The Town Hall
New York, NY«archive page
GK: Motherhood has changed over the years—
SS: I’m just not sure my self-esteem issues have been resolved to the point where I can meet the emotional needs of a child and I know it’s been 18 years since we got married but I don’t think that you and I have achieved the sort of openness in our relationship that we need in order to make this decision.
TR: That’s okay. No rush. It’s up to you.
SS: I Just want to be completely ready.
GK: It used to be more cut and dried —
SS: Saw the doctor today.
SS: Guess what?
TR: He’s sure?
SS: So what do you think?
TR: Think you and I better get married.
GK: Now the delivery of the child takes a whole team of highly trained professionals—
ER: Mr. Carlisle?
ER: I’m Acacia and I’m going to be your midwife today Bree can’t be here she has tai chi
TR: Is Sally okay?
ER: She’s doing beautifully. She’s in the salt water tank right now. I’d like you to meet your monk Nam Van Truong who will be chanting today (FN BUDDHIST CHANTING) and I’d like you to meet your dolphin, Frisky (DOLPHIN) he’ll be in the water with Sally.
TR: Okay. Nice.
ER: And can I get you anything to deepen the experience for you? would you like marijuana? A glass of red wine? Maybe some beta blockers?
TR: No, thanks.
ER: Okay, so if you’ll just remove your clothing, you’ll be getting into the pool with Sally and Frisky. (DOLPHIN)
TR: You know, I think I will have that glass of red wine.
ER: Good. I have a Cabernet, very muscular, very manly, with a big bouquet that opens up to wonderful overtones of plums and raisins and daffodils…..or I have a Barolo (FADES) that is sensitive but strong, with a large presence of tannins and endorphins……. (PIANO)
GK: Back in the day, delivery was simple—
(BIG BOOTS STRIDE ACROSS FLOOR) (SS CRY OF PAIN, OFF)
FN (SLIGHTLY DRUNK): That your wife in there?
FN: I’m Doctor Mahoney. You can call me Bud. You wouldn’t happen to have a bottle of bourbon, wouldja?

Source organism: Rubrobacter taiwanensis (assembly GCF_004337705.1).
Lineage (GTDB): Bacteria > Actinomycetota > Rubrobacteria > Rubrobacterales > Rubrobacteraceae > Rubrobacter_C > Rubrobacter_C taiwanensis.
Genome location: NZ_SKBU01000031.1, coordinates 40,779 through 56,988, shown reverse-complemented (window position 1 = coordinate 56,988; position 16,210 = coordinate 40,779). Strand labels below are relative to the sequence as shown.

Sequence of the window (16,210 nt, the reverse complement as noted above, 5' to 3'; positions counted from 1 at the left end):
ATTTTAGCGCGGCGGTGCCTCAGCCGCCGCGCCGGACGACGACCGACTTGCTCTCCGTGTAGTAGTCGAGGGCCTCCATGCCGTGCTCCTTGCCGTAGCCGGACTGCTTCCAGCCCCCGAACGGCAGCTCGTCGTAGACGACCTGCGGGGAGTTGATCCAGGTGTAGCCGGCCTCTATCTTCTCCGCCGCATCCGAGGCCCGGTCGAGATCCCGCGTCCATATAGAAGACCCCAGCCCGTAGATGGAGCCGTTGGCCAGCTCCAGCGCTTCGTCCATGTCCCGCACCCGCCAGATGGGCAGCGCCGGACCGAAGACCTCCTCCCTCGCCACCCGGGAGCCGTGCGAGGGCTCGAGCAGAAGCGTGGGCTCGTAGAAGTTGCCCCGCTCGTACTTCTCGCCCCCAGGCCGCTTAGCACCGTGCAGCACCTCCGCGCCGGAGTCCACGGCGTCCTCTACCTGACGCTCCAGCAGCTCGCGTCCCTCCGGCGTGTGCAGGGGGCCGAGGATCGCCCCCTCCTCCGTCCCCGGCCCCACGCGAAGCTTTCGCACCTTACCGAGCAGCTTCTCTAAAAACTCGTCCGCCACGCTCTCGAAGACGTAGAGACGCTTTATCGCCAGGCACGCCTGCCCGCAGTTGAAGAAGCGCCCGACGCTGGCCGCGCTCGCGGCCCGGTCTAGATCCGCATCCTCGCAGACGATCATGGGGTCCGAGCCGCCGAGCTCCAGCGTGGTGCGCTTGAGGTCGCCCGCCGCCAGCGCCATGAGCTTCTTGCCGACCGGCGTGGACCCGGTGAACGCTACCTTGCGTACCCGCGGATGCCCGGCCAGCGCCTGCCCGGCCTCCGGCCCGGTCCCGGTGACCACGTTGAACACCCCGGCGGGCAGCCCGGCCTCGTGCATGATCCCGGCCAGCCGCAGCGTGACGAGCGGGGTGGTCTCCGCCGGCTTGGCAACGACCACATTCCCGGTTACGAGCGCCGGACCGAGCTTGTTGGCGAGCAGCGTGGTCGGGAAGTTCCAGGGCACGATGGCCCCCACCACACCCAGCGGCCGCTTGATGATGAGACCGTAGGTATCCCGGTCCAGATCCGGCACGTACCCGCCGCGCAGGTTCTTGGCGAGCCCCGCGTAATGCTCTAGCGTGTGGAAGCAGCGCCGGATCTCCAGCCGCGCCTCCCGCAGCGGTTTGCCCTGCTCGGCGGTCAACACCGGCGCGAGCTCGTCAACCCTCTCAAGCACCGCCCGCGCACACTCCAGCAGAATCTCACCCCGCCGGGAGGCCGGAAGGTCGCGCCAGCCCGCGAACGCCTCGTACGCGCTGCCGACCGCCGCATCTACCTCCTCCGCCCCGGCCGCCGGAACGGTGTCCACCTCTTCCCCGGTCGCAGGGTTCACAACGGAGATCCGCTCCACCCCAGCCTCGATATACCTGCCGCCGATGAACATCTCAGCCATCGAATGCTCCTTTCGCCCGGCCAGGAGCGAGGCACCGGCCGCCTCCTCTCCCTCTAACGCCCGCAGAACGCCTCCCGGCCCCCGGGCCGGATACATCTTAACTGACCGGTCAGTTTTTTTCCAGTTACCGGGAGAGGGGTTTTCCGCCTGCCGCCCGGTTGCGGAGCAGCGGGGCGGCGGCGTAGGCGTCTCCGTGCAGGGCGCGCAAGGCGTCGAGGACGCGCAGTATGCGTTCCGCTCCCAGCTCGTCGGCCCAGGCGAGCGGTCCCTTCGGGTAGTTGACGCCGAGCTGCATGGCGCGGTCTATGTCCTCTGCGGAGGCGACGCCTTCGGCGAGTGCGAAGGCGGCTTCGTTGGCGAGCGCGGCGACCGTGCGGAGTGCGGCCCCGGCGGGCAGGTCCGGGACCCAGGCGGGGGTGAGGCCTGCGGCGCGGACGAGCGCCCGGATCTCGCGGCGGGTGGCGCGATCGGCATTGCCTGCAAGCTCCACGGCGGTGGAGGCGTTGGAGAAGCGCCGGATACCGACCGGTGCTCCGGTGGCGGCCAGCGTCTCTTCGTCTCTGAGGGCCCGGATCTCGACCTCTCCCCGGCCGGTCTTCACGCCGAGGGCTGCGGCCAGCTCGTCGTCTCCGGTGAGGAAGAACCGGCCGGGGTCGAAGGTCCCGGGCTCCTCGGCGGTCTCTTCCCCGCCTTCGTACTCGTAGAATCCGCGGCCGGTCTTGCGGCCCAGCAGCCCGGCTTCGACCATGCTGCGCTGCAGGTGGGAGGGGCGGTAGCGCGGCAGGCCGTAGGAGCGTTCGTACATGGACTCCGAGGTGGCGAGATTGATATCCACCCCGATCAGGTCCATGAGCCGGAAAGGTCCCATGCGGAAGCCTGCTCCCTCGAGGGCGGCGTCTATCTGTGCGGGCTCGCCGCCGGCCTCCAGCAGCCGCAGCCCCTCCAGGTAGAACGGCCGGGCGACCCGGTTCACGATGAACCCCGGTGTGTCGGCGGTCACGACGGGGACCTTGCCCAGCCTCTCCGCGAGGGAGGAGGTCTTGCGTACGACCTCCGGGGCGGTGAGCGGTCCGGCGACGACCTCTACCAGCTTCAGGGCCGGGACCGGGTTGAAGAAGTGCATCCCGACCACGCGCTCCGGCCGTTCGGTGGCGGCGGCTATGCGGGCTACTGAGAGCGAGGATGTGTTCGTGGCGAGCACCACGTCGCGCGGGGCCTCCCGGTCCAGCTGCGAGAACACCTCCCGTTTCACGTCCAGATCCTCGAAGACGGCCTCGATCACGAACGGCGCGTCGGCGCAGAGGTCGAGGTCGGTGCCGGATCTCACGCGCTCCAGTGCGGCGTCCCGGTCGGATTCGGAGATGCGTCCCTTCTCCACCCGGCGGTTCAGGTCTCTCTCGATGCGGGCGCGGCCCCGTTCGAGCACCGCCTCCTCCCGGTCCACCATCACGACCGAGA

FN: Good. How far apart are the contractions?
TR: Not very far.
FN: Got plenty of time. Get me a glass. No ice.
TR: Aren’t you a veterinarian?
FN: Do both. Yeah. I do both. Any sort of mammal. I’m a mammologist. (POURING) Care for a drink?
TR: No, sir. (SS CRY OF PAIN, OFF)
FN: You don’t keep guns in that room, do you?
TR: In the bedroom?
FN: She doesn’t have a gun, does she?
FN: Good. Hey, how you doin? (SS DEEP MOAN) You’re doing great! —How about poker? Care for a game of five-card stud? I’ll deal. (DEALING)
GK: Now your child’s birth is a festive occasion—
(DOLPHIN, CHANTING, WATER)
ER: This is so beautiful. How do you feel?
ER: You look beautiful. The baby’s head is showing so your camera crew is coming in for the closeup now……
ER: You’re doing great, Sally. Don’t push too hard. Let the baby emerge. Let him find his own space. Just be buoyant. Think lightness. (CHANTING)
ER: Okay, Frisky is going to lift you up on his back now. (DOLPHIN) Don’t push. Let it happen. Let the baby go free.
GK: So different from how it used to be—
SS (BIG DEEP GRUNT) (BIG SLAP) (BABY CRY)
TR: It’s a girl, Elizabeth. ‘Nother girl. Isn’t that a girl, Doctor?
FN (DRUNK): I think so.
TR: Where you goin, Elizabeth? Don’t get up baby’s hanging by the cord.
SS: Gotta finish picking them potatoes, Ben. Time’s a wastin’.
TR: You can’t get up right from having a baby, Elizabeth
SS: Gotta get them potatoes in. And clean this bedroom floor. Look at it. It’s a mess. Blood and goodness knows what Git me a mop. Did you pay the doctor?
TR: Here you go, Doc. (CHICKEN) Thanks for your help.
FN: Not a problem. And don’t forget you owe me for the last one too— (PIG) Thanks.
Lovingly selected from the earliest archives of A Prairie Home Companion, this heirloom collection represents the music from earliest years of the now legendary show: 1974–1976. With songs and tunes from jazz pianist Butch Thompson, mandolin maestro Peter Ostroushko, Dakota Dave Hull and the first house band, The Powdermilk Biscuit Band (Adam Granger, Bob Douglas and Mary DuShane).